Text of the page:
Nob end of Five Star speedloader. (Photo: Andy C)
Out of the box, I have to say I had never been excited about the aesthetics of a speedloader or loading block before, but these look outstanding. The hexagon angles of the speedloader bodies are very cool and beautifully matches up with the Rhino’s cylinder. The handles are engraved with a sharp-looking Rhino design (except the ‘zombie’ one, which has a biohazard symbol). The finish on all products is impeccable and, on close inspection, I’m impressed by the lack of machining marks, burrs, or other imperfections. These appear to be top-quality products.
Five Star speedloader, loaded with .357 Magnum rounds. (Photo: Andy C)
When you pick these things up you’ll know they’re made from aluminum, but that didn’t stop me from being surprised by how lightweight they actually are — they certainly look heavy. This is quite the perk if you plan to carrying one around as the only thing that weighs any noticeable amount will be the cartridges.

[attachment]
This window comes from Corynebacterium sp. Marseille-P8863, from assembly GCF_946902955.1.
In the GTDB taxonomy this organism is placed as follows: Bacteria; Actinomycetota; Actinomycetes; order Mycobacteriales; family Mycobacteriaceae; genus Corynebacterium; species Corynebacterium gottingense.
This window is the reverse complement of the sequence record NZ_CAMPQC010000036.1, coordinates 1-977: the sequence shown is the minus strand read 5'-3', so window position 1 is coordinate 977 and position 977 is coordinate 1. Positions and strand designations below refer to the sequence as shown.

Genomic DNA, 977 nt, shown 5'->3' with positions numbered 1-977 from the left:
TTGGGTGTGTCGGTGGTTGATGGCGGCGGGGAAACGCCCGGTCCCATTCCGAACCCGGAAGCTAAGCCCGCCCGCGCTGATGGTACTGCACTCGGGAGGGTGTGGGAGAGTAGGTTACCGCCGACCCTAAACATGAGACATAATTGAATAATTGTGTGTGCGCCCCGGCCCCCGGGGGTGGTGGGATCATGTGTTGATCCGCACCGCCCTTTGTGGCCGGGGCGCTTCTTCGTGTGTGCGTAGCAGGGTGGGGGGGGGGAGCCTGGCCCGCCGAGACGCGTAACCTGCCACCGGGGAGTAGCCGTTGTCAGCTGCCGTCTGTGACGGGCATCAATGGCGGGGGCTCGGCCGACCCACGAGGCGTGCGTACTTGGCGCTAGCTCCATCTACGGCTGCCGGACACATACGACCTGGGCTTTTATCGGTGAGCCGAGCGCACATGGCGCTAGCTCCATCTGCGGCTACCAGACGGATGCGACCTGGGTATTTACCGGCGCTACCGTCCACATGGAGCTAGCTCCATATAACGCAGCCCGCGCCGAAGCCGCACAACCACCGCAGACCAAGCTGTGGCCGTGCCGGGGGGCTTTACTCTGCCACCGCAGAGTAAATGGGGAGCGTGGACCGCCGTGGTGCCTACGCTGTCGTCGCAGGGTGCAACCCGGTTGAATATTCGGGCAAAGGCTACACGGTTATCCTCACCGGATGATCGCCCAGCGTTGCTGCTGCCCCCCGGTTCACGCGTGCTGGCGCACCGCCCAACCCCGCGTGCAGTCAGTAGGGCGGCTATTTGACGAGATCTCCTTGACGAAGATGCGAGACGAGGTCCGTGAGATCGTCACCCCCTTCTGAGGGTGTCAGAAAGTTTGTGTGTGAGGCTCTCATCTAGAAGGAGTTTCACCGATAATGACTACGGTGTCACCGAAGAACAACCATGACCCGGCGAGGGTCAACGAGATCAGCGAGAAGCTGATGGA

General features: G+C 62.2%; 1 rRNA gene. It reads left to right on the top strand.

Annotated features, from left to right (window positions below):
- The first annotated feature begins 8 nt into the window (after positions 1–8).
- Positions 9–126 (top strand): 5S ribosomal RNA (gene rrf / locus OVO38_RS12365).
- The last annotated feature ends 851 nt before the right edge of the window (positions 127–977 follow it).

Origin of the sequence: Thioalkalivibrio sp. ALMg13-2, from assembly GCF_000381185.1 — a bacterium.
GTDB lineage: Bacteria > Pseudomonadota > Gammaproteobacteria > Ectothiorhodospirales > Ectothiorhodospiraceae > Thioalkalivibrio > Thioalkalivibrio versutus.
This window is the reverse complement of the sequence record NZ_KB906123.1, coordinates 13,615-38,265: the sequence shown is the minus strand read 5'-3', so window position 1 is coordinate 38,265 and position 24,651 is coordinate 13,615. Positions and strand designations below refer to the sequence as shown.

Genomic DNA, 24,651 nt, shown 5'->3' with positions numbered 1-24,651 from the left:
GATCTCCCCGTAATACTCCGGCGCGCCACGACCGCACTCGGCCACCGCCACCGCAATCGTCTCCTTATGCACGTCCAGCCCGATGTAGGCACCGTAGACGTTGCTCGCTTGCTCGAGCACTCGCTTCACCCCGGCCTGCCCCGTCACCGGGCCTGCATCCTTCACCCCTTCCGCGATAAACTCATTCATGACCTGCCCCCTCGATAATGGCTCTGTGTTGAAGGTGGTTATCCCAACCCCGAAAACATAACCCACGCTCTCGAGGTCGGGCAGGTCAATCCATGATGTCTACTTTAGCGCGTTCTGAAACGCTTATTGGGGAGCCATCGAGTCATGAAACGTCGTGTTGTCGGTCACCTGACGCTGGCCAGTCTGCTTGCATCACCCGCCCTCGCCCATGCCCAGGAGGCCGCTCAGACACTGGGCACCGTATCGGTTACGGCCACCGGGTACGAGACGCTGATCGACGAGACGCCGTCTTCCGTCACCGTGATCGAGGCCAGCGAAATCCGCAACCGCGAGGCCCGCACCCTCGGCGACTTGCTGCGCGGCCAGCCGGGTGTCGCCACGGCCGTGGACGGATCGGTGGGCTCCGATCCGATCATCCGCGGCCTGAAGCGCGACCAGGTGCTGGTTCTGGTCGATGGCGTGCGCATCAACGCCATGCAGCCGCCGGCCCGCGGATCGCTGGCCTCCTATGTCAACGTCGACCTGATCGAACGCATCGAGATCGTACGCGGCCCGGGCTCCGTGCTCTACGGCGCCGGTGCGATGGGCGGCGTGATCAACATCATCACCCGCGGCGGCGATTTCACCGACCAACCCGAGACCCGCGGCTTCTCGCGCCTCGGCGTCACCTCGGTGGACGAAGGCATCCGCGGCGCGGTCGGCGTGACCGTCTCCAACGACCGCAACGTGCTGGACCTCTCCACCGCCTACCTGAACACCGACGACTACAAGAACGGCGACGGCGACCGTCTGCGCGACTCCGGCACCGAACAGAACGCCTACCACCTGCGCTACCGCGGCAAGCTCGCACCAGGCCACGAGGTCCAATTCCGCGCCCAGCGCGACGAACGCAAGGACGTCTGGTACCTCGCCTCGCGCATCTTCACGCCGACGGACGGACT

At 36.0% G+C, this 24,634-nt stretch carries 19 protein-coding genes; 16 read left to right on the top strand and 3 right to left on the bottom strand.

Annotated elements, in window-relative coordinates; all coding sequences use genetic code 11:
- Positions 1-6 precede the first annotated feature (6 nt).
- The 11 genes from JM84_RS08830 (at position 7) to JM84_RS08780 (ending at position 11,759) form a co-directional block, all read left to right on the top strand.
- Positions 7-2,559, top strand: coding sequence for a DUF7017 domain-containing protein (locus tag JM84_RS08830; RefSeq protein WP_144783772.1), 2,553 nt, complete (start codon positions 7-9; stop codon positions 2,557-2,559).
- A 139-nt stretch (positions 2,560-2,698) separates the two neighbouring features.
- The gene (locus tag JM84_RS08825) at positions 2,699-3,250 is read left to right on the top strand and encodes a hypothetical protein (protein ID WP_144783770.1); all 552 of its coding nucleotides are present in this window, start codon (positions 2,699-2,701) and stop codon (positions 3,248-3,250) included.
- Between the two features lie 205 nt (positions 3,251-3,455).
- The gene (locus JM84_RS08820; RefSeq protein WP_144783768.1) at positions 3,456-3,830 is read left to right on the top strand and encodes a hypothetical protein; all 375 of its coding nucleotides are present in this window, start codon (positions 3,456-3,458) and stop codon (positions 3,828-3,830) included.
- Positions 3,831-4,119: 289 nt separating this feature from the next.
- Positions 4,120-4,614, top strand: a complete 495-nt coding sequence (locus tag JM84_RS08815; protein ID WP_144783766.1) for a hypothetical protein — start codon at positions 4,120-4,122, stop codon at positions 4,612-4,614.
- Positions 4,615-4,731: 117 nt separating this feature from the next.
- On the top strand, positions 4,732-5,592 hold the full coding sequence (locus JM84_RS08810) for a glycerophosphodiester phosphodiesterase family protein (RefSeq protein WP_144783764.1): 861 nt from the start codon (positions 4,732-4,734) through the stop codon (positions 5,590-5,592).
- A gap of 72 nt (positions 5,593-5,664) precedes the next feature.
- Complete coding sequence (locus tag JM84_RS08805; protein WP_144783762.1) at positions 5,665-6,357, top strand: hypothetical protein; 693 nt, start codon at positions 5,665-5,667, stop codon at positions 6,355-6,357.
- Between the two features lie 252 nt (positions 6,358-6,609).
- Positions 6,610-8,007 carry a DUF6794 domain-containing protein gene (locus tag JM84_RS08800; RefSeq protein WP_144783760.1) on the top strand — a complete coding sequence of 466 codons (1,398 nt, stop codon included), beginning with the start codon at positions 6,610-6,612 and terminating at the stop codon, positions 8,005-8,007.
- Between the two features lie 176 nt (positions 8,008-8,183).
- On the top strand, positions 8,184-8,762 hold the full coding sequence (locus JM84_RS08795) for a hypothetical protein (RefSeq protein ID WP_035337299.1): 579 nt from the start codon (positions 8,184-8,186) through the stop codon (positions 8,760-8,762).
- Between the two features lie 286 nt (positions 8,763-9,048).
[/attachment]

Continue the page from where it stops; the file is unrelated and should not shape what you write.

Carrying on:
The loading blocks are what you’d expect after looking over the loaders — they’re beautifully finished and the machining is flawless. The loading block is designed to either give you a convenient place to put a pair of loaders for easy access (e.g. in a safe, next to the bed, whatever tickles your fancy) or to hold a set of cartridges bullet-down so you can easily charge a speedloader by putting it on top of the rounds. Unlike the speedloaders, the loading blocks have good heft, which is as it should be — it helps anchor them so they don’t tip over and makes it easier to charge a speedloader without the block slipping away.
So far, I’m very impressed. The quality of construction and finish on these is outstanding, and I love the way they look, especially compared to their drab, plastic cousins. But what really matters is, those plastic competitors work — how do the Five Star offerings stack up?